The digitisation of companies impacts productivity by as much as 25%

Digital transformation goes beyond technology and goes to the core of every company: its business model.

📸 Hitesh Choudhary I Pexels

07/03/2022

The importance of the path towards digitisation embarked on by our societies is unprecedented and four times as significant as the industrial revolution 

The digital transformation of households and companies is no longer a topic to be debated, as it’s become a matter of necessity, as demonstrated during the pandemic we’re witnessing, given that, if it weren’t for the digital advances, the ensuing social and business standstill could have caused real chaos.

From this standpoint, the challenge lies in designing a future adapted to the new social and business needs. We’re referring to processes, legislation and, above all, connectivity. The above is vital if we’re to move forward along the road to higher productivity in companies of all sizes and greater quality of employment

The 2030s, the prodigious decade

According to the data available, the digital transformation of the business fabric could increase the Spanish GDP (gross domestic product) by between 1.5 and 2.5 percentage points per annum until 2025 and raise the productivity of SMEs by between 15% and 25%. 

More specifically, according to the data provided by Telefónica, companies that are already digitised have increased their productivity or sales by more than 10%. 

The 5G network is also expected to have 2,600 million global subscribers by the end of 2025, according to Digital Trends (2020), thus enhancing the digital transition of businesses and families. 

The European Commission has declared the 2030s to be the digital decade, the ideal time for companies to focus on the transformation of their business models. 

In the coming years we’re going to see one of the greatest challenges facing our society: the digital transformation of the business fabric. 

The challenge 

The digital transformation is a revolutionary process within the company, as it means major changes in cultural and organisational aspects with a view to modifying the organisation.

Going by the accelerated experience of the pandemic, it can be said that it goes beyond the technological field and enters the core of every company: its business model. 

This is the great challenge, as it necessarily involves re-thinking aspects that have been key and regarded as immovable and, therefore, very difficult to address if there is no appropriate culture of change. 

Necessary tools

Within this context we have to assess the impact of not only the mindset but also the tools that are available. As the MEP Pilar del Castillo stressed during the last debate organised by the EIF (European Internet Forum) and GSMA within the framework of the activities held at last Mobile World Congress in Barcelona, “connectivity has been the common thread that has sustained the digital technologies which, in turn, have enabled us to meet many of our needs during the worst part of the crisis. The pandemic has thus underlined the need to speed up our digitisation process”. 

Connectivity is a pre-requisite for industry to reinforce its capacity to innovate in manufacturing, transform the patterns of energy use and, in short, improve living conditions.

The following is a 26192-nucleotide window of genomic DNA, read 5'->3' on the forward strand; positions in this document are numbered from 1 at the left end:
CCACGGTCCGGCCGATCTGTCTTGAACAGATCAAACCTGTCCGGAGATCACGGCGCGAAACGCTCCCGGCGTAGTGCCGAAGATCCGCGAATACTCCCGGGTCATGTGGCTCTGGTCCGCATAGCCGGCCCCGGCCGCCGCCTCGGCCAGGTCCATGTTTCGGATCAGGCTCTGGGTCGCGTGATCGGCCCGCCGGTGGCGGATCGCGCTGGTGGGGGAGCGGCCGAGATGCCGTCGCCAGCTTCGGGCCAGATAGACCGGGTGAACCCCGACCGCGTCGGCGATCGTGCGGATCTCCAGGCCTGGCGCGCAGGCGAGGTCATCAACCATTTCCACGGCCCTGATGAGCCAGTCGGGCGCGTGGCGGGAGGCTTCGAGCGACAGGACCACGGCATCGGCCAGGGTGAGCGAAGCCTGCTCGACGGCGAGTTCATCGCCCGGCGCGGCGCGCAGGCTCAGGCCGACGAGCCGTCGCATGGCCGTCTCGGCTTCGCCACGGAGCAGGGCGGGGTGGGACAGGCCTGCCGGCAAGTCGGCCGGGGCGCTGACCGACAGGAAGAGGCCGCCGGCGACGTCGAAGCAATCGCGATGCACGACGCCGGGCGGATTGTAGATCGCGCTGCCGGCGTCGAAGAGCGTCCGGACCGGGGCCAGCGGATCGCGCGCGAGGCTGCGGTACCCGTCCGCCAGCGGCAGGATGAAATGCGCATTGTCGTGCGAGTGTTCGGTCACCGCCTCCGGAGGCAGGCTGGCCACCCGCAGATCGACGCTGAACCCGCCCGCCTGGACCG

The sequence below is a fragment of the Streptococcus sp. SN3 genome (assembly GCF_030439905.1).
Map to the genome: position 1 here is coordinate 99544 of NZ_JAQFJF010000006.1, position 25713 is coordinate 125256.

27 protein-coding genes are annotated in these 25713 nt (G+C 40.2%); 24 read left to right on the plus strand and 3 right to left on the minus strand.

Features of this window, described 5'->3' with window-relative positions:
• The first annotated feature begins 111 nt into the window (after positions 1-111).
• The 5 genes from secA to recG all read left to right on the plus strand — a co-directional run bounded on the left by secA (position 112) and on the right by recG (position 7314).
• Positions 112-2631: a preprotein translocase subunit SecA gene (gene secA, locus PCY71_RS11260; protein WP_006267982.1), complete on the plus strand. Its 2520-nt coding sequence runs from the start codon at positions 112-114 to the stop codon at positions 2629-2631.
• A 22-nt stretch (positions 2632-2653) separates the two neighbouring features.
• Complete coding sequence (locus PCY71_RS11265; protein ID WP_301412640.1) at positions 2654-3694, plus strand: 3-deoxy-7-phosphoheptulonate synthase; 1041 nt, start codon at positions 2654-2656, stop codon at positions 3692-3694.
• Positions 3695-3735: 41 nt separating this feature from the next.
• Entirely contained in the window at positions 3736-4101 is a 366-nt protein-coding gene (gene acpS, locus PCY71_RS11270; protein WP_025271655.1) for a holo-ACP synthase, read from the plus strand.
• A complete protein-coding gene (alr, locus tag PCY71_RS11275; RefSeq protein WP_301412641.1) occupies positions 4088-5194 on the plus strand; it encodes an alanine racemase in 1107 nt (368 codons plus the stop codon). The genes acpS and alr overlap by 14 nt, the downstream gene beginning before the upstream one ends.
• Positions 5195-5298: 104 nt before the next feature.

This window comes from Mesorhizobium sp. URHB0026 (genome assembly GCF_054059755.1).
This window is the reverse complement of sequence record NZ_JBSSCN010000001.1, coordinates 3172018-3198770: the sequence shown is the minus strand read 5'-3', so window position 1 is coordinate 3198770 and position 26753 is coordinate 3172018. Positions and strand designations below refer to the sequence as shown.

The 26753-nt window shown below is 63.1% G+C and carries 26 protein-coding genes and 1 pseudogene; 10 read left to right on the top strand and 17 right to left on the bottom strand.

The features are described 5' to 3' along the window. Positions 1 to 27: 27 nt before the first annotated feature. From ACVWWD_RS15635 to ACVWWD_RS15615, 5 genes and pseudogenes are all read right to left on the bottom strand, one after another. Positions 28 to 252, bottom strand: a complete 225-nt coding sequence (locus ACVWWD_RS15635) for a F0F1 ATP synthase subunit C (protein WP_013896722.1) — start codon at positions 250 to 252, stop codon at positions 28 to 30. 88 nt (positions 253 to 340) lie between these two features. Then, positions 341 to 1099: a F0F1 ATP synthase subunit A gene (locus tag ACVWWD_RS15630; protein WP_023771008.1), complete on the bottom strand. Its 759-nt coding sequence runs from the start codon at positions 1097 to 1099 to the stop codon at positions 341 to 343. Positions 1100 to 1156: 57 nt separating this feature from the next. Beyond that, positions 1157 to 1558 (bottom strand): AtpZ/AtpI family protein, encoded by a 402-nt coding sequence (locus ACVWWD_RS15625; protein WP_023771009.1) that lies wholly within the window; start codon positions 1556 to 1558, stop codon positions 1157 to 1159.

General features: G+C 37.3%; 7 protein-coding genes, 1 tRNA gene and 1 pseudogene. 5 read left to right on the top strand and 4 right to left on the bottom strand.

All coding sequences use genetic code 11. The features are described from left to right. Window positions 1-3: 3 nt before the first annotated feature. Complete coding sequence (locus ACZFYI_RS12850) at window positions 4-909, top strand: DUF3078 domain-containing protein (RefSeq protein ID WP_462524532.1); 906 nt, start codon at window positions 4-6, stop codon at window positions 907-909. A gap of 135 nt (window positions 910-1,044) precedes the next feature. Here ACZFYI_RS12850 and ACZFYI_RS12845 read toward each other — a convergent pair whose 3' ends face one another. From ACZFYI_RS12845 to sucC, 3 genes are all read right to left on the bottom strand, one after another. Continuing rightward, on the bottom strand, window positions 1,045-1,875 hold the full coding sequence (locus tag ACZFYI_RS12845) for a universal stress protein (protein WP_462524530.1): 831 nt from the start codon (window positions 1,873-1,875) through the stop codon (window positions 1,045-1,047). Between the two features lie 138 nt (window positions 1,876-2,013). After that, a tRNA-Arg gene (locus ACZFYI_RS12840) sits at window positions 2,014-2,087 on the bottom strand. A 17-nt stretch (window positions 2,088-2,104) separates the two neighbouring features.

Del Castillo concluded that: “with the implementation of 5G, we’re facing a qualitative leap that will benefit the entire ecosystem of digital technologies”.

5G connections, the great opportunity

Increased productivity, mobility and profitability. The application of 5G technology in companies is already having a positive impact. A situation that from now on can only improve thanks to the boost it offers to travel the path of digital transformation.

From the operator’s perspective, there isn’t a single sector that can’t benefit from the features of the state-of-the-art network, namely greater bandwidth, lower latency and higher speed. However, the industrial sector is the one that’s undergone the greatest and most profound transformation iThere is not a single sector that cannot benefit from the characteristics of the next-generation network: higher bandwidth, lower latency and higher speed. However, it is the industrial sector that has undergone the biggest and most profound transformation in recent years. 

What’s known as Industry 4.0 has greatly benefited from the irruption of Information and Communication Technology. Other sectors that have also been favoured include the car industry, which has introduced robotisation into its production.

Transport and logistics, which are now more efficient as a result of traffic analysis and fleet control. Healthcare, which reaches all patients thanks to telecare, including remote surgery and the use of health and hospital management tools. Public services, with the development of smart cities that use tools to manage public lighting, water and traffic, among many others that we could mention. 

More competitive companies

The transformation of companies requires a holistic approach in which digital technologies such as data analysis, security, the Internet of Things and open platforms play key roles. 

The fifth generation is the gateway to the use of innovations such as IoT, Big Data, cloud computing, Artificial Intelligence and virtual reality.

The digitisation of business environments can generate income by creating new opportunities and partnerships between organisations, optimising business processes through data analysis to support decision-making, controlling expenses, saving costs and helping companies to retain talent by means of teleworking and the option of offering their employees ongoing training plans.

These are benefits within the reach of all kinds of large, medium-sized and small companies in any productive sector.


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